We can anticipate a handful of items from the Middle East, Africa, and India will populate several sidebars, if not the competition itself. Turkey, at least, should be represented once again with Nuri Bilge Ceylan’s Wild Pear Tree, who was last on hand with 2014’s Winter Sleep, which won the Palme d’Or. His fellow countryman Emin Alper, who competed in Venice with 2015’s Frenzy, could potentially make his first appearance in Cannes with his third film, Sisters, a story about three siblings from Anatolia put in foster care. Also, the debut of short filmmaker Serhat Karaaslan, Passed by Censor, could be amongst the titles selected.
Out of the Middle East, the major names being bounced around are Iran’s blacklisted auteur Jafar Panahi with Three Faces and Lebanon’s celebrated Nadine Labaki with her third film Capharnaum. Iraqi-Kurdish director Hiner Saleem, who is no stranger to Cannes, could be selected for his Who Killed Lady Winsley? Also, My Favourite Fabric from Syria’s Gaya Jiji, Tel Aviv on Fire from Palestinian director Sameh Zoabi and the intriguing Yomeddine from Egyptian-Austrian Abu Bakr Shawky have all been listed as major contenders. From Israel, Nimrod Eldar’s The Day After I’m Gone has been mentioned, while Nadav Lapid, who is making his French language debut with Synonymes is said to not be ready in time for the Croisette.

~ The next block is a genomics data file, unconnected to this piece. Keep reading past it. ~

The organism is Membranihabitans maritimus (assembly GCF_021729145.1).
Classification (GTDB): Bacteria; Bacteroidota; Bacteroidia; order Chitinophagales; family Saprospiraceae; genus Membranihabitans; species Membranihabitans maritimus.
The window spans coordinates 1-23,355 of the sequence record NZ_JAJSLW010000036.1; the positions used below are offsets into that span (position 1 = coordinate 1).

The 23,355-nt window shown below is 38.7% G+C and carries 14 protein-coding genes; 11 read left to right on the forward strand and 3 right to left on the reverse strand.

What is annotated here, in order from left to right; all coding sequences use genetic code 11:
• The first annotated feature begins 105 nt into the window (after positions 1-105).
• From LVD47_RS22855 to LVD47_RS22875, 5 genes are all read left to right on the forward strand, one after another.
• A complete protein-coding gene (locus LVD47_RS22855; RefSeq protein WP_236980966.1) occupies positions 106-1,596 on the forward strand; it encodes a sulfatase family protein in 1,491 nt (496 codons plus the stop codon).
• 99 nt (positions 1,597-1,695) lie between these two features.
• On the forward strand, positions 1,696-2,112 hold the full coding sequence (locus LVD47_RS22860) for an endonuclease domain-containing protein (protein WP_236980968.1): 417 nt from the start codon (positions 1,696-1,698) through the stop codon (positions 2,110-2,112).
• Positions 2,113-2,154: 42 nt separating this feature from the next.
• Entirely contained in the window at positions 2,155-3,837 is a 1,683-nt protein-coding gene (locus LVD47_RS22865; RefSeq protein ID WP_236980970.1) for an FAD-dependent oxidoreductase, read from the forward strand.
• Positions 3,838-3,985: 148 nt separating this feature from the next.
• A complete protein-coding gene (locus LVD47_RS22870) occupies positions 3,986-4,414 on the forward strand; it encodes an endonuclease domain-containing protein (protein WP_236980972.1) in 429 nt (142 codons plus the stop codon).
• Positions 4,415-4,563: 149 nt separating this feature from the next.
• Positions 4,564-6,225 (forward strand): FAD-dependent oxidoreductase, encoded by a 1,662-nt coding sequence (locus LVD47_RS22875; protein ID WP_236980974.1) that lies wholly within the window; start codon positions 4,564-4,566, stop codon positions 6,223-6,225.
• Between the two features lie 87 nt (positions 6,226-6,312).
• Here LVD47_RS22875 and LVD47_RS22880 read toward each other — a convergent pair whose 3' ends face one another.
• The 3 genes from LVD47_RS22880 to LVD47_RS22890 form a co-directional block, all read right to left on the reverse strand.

And from Tunisia, Mohamed Ben Attia, whose 2016 film Hedi took home a Best Actor prize in Berlin, is said to be a possibility with Weldi, which concerns a father trying to find his son who has been recruited by Isis.
From Africa, Rwanda’s Joel Karakezi has The Mercy of the Jungle (which stars Ibrahim Ahmed of Timbuktu), which concerns a soldier lost in the Congo, and Kenya’s Wanuri Kaihu has Rafiki.
Several titles from India could certainly make their entries into sidebars for the first time, including the ambitious epic Vada Chennai from Tamil director Vetri Maaran, fantasy film Tumbad from first time director Rahi Anil Barve, and Ivan Ayr’s Soni. One can’t discount the prolific Anurag Kashyap, whose 2012 gangster saga The Gangs of Wasseypur played in the Directors’ Fortnight as well as 2013’s Ugly—his latest, Womaniya, could also be a return.
Sure Thing: Wild Pear Tree, Three Faces, Who Killed Lady Winsley?, Weldi
Dark Horse: Sisters, Passed by Censor, Capharnaum, My Favorite Fabrice, Yomeddine, The Day After I’m Gone, Tel Aviv on Fire, The Mercy of the Jungle, Rafiki, Vada Chennai, Tumbad, Soni
Long Shot: Synonymes, Womaniya
The Conversation – Cannes Predictions I: North & South America
The Conversation – Cannes Predictions II: France
The Conversation – Cannes Predictions III: Europe
The Conversation – Cannes Predictions IV: U.K / Ireland / Australia
The Conversation – Cannes Predictions V: Russia / China / Japan / South Korea / Asia
The Conversation – Cannes Predictions VI: Middle East / Africa / India